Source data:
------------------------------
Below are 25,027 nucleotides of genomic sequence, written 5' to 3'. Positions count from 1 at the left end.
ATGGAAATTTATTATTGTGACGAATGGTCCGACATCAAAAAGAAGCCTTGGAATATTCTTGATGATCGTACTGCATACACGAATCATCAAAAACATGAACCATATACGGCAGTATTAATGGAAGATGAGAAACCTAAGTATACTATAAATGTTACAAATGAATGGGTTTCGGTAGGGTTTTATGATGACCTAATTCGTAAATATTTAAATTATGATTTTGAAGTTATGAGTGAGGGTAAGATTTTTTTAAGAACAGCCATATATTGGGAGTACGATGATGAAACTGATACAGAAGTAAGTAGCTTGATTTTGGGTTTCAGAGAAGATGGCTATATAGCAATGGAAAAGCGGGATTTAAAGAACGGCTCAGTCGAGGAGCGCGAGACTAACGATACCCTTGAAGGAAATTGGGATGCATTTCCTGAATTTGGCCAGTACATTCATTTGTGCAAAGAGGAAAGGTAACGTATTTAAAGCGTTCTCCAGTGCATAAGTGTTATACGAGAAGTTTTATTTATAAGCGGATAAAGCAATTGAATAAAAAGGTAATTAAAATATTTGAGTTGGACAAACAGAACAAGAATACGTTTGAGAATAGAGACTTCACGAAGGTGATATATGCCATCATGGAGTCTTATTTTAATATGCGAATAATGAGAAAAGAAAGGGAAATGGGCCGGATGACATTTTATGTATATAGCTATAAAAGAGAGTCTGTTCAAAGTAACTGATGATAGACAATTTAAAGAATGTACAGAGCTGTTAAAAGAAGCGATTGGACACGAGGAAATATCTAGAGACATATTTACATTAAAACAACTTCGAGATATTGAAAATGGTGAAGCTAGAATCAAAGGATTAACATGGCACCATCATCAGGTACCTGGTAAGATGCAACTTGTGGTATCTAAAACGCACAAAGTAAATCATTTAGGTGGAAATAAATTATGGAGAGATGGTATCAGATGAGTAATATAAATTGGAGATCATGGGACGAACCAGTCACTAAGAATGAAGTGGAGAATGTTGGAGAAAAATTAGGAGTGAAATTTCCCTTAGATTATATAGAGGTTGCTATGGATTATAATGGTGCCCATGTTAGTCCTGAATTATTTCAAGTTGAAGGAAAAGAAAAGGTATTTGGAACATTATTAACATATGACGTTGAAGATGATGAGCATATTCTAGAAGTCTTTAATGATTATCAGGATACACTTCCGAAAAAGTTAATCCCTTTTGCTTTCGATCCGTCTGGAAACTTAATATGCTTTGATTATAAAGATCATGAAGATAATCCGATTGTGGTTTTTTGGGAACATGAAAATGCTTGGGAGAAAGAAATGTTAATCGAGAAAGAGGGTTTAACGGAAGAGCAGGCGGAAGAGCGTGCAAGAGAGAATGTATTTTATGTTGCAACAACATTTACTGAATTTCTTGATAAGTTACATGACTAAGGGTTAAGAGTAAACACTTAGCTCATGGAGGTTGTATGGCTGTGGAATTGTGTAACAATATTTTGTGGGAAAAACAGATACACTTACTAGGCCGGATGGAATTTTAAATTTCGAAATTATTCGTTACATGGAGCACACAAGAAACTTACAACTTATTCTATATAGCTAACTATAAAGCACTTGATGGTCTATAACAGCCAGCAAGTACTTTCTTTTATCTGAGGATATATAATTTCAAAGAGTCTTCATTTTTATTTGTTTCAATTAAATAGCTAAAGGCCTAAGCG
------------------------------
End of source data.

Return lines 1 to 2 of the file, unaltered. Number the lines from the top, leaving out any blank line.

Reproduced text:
Below are 25,027 nucleotides of genomic sequence, written 5' to 3'. Positions count from 1 at the left end.
ATGGAAATTTATTATTGTGACGAATGGTCCGACATCAAAAAGAAGCCTTGGAATATTCTTGATGATCGTACTGCATACACGAATCATCAAAAACATGAACCATATACGGCAGTATTAATGGAAGATGAGAAACCTAAGTATACTATAAATGTTACAAATGAATGGGTTTCGGTAGGGTTTTATGATGACCTAATTCGTAAATATTTAAATTATGATTTTGAAGTTATGAGTGAGGGTAAGATTTTTTTAAGAACAGCCATATATTGGGAGTACGATGATGAAACTGATACAGAAGTAAGTAGCTTGATTTTGGGTTTCAGAGAAGATGGCTATATAGCAATGGAAAAGCGGGATTTAAAGAACGGCTCAGTCGAGGAGCGCGAGACTAACGATACCCTTGAAGGAAATTGGGATGCATTTCCTGAATTTGGCCAGTACATTCATTTGTGCAAAGAGGAAAGGTAACGTATTTAAAGCGTTCTCCAGTGCATAAGTGTTATACGAGAAGTTTTATTTATAAGCGGATAAAGCAATTGAATAAAAAGGTAATTAAAATATTTGAGTTGGACAAACAGAACAAGAATACGTTTGAGAATAGAGACTTCACGAAGGTGATATATGCCATCATGGAGTCTTATTTTAATATGCGAATAATGAGAAAAGAAAGGGAAATGGGCCGGATGACATTTTATGTATATAGCTATAAAAGAGAGTCTGTTCAAAGTAACTGATGATAGACAATTTAAAGAATGTACAGAGCTGTTAAAAGAAGCGATTGGACACGAGGAAATATCTAGAGACATATTTACATTAAAACAACTTCGAGATATTGAAAATGGTGAAGCTAGAATCAAAGGATTAACATGGCACCATCATCAGGTACCTGGTAAGATGCAACTTGTGGTATCTAAAACGCACAAAGTAAATCATTTAGGTGGAAATAAATTATGGAGAGATGGTATCAGATGAGTAATATAAATTGGAGATCATGGGACGAACCAGTCACTAAGAATGAAGTGGAGAATGTTGGAGAAAAATTAGGAGTGAAATTTCCCTTAGATTATATAGAGGTTGCTATGGATTATAATGGTGCCCATGTTAGTCCTGAATTATTTCAAGTTGAAGGAAAAGAAAAGGTATTTGGAACATTATTAACATATGACGTTGAAGATGATGAGCATATTCTAGAAGTCTTTAATGATTATCAGGATACACTTCCGAAAAAGTTAATCCCTTTTGCTTTCGATCCGTCTGGAAACTTAATATGCTTTGATTATAAAGATCATGAAGATAATCCGATTGTGGTTTTTTGGGAACATGAAAATGCTTGGGAGAAAGAAATGTTAATCGAGAAAGAGGGTTTAACGGAAGAGCAGGCGGAAGAGCGTGCAAGAGAGAATGTATTTTATGTTGCAACAACATTTACTGAATTTCTTGATAAGTTACATGACTAAGGGTTAAGAGTAAACACTTAGCTCATGGAGGTTGTATGGCTGTGGAATTGTGTAACAATATTTTGTGGGAAAAACAGATACACTTACTAGGCCGGATGGAATTTTAAATTTCGAAATTATTCGTTACATGGAGCACACAAGAAACTTACAACTTATTCTATATAGCTAACTATAAAGCACTTGATGGTCTATAACAGCCAGCAAGTACTTTCTTTTATCTGAGGATATATAATTTCAAAGAGTCTTCATTTTTATTTGTTTCAATTAAATAGCTAAAGGCCTAAGCG